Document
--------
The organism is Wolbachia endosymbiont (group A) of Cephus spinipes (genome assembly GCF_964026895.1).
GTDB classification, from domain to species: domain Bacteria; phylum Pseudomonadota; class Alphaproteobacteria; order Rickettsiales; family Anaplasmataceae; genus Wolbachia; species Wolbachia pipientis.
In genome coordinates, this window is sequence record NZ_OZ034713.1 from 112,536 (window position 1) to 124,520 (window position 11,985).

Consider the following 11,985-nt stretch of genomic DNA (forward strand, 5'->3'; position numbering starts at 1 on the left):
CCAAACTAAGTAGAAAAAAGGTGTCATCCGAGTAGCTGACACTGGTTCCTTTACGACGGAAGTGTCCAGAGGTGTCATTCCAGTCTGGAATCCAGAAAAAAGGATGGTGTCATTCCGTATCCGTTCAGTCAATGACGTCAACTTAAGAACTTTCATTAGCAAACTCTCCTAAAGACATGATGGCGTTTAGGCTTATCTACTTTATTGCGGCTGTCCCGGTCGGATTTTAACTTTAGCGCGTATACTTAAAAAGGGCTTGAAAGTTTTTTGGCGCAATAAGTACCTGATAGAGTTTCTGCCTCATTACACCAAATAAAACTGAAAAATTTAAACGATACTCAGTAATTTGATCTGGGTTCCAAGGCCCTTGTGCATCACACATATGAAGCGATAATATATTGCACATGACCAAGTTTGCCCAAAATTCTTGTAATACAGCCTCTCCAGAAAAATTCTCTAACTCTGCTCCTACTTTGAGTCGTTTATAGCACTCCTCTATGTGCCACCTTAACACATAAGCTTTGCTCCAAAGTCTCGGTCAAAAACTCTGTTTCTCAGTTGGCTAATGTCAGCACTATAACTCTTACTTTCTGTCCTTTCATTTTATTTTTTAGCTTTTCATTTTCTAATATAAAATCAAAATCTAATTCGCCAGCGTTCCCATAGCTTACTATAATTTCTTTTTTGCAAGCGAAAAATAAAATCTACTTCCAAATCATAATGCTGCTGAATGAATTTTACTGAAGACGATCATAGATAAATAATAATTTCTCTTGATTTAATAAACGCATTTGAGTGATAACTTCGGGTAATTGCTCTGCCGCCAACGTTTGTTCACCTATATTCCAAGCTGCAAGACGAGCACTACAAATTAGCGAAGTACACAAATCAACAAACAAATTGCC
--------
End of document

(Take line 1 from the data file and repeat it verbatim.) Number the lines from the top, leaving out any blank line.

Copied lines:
The organism is Wolbachia endosymbiont (group A) of Cephus spinipes (genome assembly GCF_964026895.1).